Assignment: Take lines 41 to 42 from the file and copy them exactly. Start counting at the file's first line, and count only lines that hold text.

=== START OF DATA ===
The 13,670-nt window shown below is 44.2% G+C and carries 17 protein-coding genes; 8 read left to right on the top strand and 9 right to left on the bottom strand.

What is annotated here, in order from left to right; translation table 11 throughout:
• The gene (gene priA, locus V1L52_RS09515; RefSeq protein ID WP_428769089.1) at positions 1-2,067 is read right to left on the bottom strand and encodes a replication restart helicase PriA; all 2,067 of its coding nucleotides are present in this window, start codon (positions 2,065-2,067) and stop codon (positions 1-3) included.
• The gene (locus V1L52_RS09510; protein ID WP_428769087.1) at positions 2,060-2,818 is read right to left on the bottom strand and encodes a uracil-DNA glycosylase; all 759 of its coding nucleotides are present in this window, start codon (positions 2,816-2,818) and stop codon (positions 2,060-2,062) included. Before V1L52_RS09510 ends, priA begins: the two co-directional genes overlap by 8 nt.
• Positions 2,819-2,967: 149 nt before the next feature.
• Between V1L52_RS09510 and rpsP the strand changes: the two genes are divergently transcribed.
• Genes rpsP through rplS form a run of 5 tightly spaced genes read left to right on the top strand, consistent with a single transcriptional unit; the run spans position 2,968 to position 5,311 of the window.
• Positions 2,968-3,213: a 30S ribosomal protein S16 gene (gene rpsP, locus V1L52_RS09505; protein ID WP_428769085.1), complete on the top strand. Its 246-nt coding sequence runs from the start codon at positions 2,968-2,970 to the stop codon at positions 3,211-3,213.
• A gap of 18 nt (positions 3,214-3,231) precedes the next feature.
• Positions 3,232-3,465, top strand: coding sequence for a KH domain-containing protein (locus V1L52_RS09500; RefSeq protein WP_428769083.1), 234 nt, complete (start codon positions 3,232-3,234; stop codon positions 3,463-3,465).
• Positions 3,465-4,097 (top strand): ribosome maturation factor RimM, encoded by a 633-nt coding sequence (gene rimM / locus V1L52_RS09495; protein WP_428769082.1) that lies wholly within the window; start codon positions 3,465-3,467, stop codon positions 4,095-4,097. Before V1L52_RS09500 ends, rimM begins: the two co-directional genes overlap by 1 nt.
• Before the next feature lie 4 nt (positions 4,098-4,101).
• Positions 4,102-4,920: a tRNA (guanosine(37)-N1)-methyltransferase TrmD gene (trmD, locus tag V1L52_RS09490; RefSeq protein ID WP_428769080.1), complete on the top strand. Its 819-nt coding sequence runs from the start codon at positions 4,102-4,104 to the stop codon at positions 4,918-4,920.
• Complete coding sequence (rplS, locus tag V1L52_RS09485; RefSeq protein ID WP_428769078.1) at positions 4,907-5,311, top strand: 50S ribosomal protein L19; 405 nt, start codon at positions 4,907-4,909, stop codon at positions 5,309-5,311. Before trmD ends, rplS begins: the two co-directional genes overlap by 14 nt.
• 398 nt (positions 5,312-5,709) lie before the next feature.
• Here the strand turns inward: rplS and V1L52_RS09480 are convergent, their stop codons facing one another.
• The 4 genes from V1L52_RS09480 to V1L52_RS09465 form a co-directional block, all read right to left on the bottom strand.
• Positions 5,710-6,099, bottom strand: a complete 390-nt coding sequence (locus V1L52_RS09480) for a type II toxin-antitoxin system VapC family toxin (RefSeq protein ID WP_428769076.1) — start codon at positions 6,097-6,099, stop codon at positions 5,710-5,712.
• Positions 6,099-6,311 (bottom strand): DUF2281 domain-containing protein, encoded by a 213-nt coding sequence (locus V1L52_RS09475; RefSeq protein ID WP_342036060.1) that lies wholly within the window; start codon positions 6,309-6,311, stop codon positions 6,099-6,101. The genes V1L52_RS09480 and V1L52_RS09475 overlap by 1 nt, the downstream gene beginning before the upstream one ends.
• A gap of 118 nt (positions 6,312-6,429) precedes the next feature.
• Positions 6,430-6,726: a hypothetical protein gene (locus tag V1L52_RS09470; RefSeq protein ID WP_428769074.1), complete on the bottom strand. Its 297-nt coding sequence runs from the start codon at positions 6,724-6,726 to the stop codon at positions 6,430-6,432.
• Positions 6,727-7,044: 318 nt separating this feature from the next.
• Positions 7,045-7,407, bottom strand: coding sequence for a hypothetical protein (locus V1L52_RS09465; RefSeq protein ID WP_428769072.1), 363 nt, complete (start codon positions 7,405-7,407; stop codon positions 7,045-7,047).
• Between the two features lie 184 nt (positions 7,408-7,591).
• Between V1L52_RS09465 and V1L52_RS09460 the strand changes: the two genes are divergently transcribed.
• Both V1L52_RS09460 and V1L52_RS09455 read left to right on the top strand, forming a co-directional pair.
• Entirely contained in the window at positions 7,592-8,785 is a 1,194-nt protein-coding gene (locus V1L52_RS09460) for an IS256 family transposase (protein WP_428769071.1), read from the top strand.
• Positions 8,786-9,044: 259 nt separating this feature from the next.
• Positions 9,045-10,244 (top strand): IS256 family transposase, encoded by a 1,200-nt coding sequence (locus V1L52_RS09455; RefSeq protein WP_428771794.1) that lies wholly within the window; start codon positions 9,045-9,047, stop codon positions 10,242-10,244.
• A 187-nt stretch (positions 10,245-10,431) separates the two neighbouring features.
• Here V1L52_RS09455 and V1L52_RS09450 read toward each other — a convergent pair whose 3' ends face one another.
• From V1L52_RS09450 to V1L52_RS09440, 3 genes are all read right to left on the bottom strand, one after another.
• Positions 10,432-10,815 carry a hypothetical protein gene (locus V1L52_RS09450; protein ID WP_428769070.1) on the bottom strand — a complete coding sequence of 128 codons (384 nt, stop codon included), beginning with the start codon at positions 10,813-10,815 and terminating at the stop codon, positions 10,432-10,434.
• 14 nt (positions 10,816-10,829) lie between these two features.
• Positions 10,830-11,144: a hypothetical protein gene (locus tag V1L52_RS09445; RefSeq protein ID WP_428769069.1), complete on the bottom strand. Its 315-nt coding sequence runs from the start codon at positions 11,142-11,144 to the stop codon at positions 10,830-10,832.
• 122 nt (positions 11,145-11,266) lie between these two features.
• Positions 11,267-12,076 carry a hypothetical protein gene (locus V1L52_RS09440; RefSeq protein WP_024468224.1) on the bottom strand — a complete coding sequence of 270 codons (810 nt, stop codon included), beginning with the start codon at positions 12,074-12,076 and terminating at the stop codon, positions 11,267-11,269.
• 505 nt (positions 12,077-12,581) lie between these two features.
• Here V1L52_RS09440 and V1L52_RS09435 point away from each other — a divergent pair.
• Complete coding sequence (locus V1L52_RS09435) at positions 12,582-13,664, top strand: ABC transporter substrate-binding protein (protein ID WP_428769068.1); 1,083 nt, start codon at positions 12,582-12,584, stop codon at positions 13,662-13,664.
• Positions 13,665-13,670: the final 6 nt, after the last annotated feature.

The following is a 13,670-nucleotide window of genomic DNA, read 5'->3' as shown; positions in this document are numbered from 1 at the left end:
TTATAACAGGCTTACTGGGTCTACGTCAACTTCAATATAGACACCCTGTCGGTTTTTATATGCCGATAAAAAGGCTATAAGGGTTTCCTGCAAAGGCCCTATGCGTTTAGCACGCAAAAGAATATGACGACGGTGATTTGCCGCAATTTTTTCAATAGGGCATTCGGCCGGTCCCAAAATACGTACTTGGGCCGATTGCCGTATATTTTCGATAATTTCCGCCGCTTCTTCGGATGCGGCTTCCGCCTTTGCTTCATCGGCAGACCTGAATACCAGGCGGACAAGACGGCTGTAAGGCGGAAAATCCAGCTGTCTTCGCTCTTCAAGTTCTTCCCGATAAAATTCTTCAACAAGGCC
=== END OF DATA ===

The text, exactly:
• Positions 13,665-13,670: the final 6 nt, after the last annotated feature.

The following is a 13,670-nucleotide window of genomic DNA, read 5'->3' as shown; positions in this document are numbered from 1 at the left end: